Wednesday, 7 November 2007

Travel Detective Peter Greenberg has Strong Words About FAA's Response to SAS Q400 Incidents

Last night, I attended a party in DC to celebrate the launch of Today Show travel editor Peter Greenberg’s new Travel Detective Bible. After the event, I sat down with Peter (aka the Travel Detective) to discuss his take on the latest topic de jour – the spate of SAS Q400 landing-gear-related incidents, and the company’s subsequent decision to axe its entire Q400 fleet.

Of particular concern to Peter is the FAA’s decision to wait until October 30 to issue an airworthiness directive (effective November 14) covering Q400s certificated for operation in the USA - six weeks after seperate SAS Q400s suffered gear-collapses at Aalborg and Vilnius. Corroded retraction actuators, which had then disconnected, were found on the Q400s involved.

Horizon Air (sister to Alaska Airlines) operates a fleet of 33 of the type. Peter says he is “amazed that the FAA of this country did not ground these planes until their airworthiness could be proven. It’s more then just erring on the side of caution, it’s erring on the side of intelligence".

That the FAA has given operators so much time to complete the inspections “could border on what some might say is criminal negligence".

He later added: “If you have a problem which could jeopardize people’s lives and you make a conscious decision not to ground the aircraft immediately, then you are criminally negligent”.

Suffice it to say that a Travel Detective and a Runway Girl don’t always see eye-to-eye (actually, at 6ft tall, I don't see eye-to-eye with most folks, but that's beside the point).

While the FAA’s timeline for issuing it’s own AD does seem rather “Johnny come lately”, I think it’s important to note that, in the wake of the gear-collapse accidents at Aalborg and Vilnius, Horizon grounded its Q400 fleet and began conducting immediate landing-gear inspections in response to a Transport Canada airworthiness directive (which was preceded by Bombardier's own call for inspections).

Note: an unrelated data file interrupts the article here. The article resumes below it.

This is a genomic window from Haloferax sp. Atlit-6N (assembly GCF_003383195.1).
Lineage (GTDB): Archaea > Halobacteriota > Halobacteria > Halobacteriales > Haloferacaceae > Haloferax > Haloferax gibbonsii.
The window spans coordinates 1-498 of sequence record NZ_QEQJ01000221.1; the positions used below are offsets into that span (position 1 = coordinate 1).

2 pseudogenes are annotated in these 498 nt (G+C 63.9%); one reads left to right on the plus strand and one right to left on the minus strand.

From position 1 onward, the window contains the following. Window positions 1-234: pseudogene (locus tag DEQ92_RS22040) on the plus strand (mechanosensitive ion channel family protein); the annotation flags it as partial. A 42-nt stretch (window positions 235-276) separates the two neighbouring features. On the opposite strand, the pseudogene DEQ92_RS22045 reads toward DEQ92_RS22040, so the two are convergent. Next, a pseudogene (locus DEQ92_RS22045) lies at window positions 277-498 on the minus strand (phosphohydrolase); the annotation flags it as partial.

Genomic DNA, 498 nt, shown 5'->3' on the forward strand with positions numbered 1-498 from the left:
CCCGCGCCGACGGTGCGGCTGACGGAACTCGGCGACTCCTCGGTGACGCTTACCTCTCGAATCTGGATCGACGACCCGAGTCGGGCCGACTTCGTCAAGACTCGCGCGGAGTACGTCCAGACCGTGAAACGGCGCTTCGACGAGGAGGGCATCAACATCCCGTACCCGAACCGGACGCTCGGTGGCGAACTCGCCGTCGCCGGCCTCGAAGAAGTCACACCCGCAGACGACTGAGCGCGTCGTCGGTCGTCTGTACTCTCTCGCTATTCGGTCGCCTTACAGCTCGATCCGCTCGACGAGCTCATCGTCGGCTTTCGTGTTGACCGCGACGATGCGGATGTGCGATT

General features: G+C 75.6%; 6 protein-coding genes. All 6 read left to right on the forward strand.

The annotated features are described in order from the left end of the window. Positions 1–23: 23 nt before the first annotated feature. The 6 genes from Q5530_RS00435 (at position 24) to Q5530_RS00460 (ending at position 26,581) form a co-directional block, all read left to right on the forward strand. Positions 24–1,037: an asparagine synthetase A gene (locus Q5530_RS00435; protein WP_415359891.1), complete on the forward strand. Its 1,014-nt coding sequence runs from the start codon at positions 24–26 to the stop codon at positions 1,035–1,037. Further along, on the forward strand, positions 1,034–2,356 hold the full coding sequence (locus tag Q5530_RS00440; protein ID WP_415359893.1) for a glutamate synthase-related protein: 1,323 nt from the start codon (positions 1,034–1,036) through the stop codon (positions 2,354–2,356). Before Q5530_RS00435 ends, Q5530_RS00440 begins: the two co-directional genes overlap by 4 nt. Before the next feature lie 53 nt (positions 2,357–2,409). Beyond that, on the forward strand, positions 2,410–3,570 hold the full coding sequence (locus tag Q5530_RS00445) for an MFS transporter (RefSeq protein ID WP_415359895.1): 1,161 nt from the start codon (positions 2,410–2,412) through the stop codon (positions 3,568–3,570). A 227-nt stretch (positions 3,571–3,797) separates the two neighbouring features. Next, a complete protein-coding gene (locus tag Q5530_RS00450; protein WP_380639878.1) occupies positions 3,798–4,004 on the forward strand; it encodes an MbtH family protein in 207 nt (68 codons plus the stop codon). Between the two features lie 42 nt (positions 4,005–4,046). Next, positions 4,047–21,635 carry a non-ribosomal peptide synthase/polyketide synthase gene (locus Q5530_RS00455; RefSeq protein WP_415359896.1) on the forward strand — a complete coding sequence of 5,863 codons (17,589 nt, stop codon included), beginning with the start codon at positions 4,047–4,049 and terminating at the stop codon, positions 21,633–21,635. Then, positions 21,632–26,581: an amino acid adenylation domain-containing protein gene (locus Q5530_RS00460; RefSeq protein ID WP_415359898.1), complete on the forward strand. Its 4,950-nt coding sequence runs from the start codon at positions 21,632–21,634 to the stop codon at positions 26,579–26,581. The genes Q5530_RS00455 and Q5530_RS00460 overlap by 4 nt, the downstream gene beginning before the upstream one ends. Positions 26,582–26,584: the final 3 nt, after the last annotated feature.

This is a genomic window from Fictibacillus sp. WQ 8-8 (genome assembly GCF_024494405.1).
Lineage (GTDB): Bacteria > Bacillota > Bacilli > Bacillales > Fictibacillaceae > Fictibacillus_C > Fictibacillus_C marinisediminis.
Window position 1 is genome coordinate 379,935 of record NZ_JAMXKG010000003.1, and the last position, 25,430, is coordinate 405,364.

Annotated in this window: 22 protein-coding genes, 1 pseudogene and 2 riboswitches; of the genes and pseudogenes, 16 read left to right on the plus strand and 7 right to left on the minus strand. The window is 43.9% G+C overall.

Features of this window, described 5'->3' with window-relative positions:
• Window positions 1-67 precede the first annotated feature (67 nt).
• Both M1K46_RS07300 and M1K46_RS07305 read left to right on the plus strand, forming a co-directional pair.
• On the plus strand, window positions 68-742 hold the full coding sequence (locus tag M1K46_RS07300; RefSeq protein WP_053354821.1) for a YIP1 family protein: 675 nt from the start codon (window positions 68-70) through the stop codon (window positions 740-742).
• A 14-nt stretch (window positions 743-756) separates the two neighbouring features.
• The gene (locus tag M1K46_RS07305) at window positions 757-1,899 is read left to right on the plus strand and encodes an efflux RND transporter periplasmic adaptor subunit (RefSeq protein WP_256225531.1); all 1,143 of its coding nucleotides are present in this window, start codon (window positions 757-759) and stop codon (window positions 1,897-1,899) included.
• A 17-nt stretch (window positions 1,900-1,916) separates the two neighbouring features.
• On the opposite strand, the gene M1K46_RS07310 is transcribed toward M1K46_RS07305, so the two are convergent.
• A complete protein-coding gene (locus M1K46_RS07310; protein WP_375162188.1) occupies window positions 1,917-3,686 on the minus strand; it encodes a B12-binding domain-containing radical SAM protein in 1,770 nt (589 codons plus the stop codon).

Horizon gave all of it aircraft “a clean bill of health” and returned them to service on September 25.

The FAA's AD (released after reviewing Transport Canada's findings) does not address the Q400 accident on October 27 at Copenhagen. Danish investigators have indicated that a maintenance error led to that gear-up landing, and is unrelated to the accidents in Aalborg and Vilnius.

Additionally, the European Aviation Safety Agency today announced that the Q400 accident at Copenhagen was “not due to a design error” and adds that the airworthiness of the aircraft “is maintained”.

Nonetheless, Peter believes the FAA should be held to task for its response time to the initial two incidents, noting that the latest findings concerning the Copenhagen incident “still doesn’t get them off of the other two”.


Fred - said...

just seems odd that the same planes are having a similar problem in the fleet of just one operator . . .

points to maintenance or a localized operational issue

Vladimir said...

Someone might say "Peter who"...or at least, we can question his competence on the matter?

Anyway you're more or less right in terms of what the operator usually does when it comes to listening to OEMs.

IMHO, there is no need to hold FAA responsible in this case. Usually, AD is preceded by an appropriate Service Bulletin (SB) from the OEM causing an instantaneous reaction (inspection, grounding etc) from the operator.

FAA timing, in this case, is still acceptable since TC's AD is operational for all the fleet.

If Peter wants to discuss legality of this issue he could have picked a different battle, at least, since operators (in this case Horizon) are well ahead.

Anonymous said...

Peter sometimes gets caught up in his own self-importance.